Every year at around this time, a certain flower blooms at the corner of our garage. As we drive in or out, the huge blossoms always take us by surprise. It’s a combination of their beauty, their size, their fragility, and the realization that the summer is almost over.
I don’t know what internal structure supports their mammoth size, but it must get worn out by the end of the day. By dusk the petals are withered and drooping. The next morning those blooms, or maybe different ones, are open again drinking in the sunshine and defying physics. Buds are in line behind them for a show that will last several weeks. And then they’ll be gone.
This plant always begins to bloom when Steve is ready to go back to school, about the time I’ve forgotten that he’s only home in the summer. While he goes in to get his room ready practically from the time he leaves it in June, I tend to forget that vacations, lunches out, running errands together, and watching TV past 9:30 p.m. aren’t the norm. Just about the time I get used to having him home, he’s back to his classroom full-time. You’d think after 31 years of marriage I would be more in tune to the pattern and I wouldn’t be so surprised, but I’m not. You’d think I’d hate this time less, but I don’t.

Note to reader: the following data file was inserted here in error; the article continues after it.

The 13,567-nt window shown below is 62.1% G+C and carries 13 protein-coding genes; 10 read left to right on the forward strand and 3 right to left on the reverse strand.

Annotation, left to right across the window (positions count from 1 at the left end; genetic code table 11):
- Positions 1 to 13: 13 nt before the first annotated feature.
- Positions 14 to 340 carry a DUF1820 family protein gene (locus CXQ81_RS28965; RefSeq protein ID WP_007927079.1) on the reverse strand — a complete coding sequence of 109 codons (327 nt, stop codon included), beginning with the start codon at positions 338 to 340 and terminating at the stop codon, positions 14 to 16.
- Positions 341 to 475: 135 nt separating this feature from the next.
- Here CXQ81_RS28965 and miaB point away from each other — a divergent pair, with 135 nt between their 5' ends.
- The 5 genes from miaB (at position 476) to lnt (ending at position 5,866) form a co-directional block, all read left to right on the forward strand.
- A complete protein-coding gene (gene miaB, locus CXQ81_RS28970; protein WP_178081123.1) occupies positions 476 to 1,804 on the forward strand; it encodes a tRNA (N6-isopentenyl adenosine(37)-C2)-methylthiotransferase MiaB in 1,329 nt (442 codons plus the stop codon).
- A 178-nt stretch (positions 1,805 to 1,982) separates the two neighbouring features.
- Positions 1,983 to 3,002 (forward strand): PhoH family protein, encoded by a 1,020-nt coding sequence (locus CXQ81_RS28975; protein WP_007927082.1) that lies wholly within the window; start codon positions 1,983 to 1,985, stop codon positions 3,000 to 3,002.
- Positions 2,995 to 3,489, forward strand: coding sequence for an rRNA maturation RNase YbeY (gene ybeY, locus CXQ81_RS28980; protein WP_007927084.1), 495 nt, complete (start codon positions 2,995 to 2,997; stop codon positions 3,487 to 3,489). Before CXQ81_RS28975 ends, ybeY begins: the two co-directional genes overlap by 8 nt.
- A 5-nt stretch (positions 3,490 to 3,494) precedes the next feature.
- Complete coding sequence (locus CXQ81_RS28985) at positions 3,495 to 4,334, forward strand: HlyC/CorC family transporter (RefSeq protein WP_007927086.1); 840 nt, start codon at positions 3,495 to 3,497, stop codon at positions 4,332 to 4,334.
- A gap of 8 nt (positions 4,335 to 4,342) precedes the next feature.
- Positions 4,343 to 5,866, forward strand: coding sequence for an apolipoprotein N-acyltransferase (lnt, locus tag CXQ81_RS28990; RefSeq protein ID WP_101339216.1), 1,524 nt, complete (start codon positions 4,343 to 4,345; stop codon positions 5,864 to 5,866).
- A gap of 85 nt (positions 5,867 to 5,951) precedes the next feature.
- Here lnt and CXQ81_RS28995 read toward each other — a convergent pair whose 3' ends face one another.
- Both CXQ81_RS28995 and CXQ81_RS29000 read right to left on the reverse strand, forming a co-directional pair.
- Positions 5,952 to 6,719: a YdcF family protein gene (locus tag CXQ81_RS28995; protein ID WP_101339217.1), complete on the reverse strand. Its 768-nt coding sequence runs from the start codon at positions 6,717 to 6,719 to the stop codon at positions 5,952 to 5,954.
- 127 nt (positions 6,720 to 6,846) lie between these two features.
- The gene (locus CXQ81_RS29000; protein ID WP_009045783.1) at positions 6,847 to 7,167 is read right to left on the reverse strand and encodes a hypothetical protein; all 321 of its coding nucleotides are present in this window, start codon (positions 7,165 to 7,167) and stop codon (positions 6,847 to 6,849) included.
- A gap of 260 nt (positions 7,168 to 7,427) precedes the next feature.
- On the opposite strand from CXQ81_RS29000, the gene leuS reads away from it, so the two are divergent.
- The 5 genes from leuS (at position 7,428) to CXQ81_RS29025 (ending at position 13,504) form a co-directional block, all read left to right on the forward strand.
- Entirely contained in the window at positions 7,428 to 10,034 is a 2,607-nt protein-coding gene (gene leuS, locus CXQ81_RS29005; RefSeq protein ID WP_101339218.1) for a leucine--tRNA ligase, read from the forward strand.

When the flowers come I find myself asking: Did I make the most of it? Did I cherish our time together? Did I wring out every drop? I always want more time.
This year, and for every year that follows, the beautiful plate-sized flowers with their translucent petals will have another meaning too. Mom fell five times since spring. No broken bones, but with each trauma the Alzheimer’s took a little bit more. She’s forgotten how to move her feet to walk and what balance feels like. Even if her brain could remember, her muscles have lost their strength. The words she speaks are adrift in a sea of strange syllables. Her understanding of the things around her grows dimmer. Some days she won’t sing. Hospice has begun. She seems as fragile as the paper-thin petals on the blooms by the garage.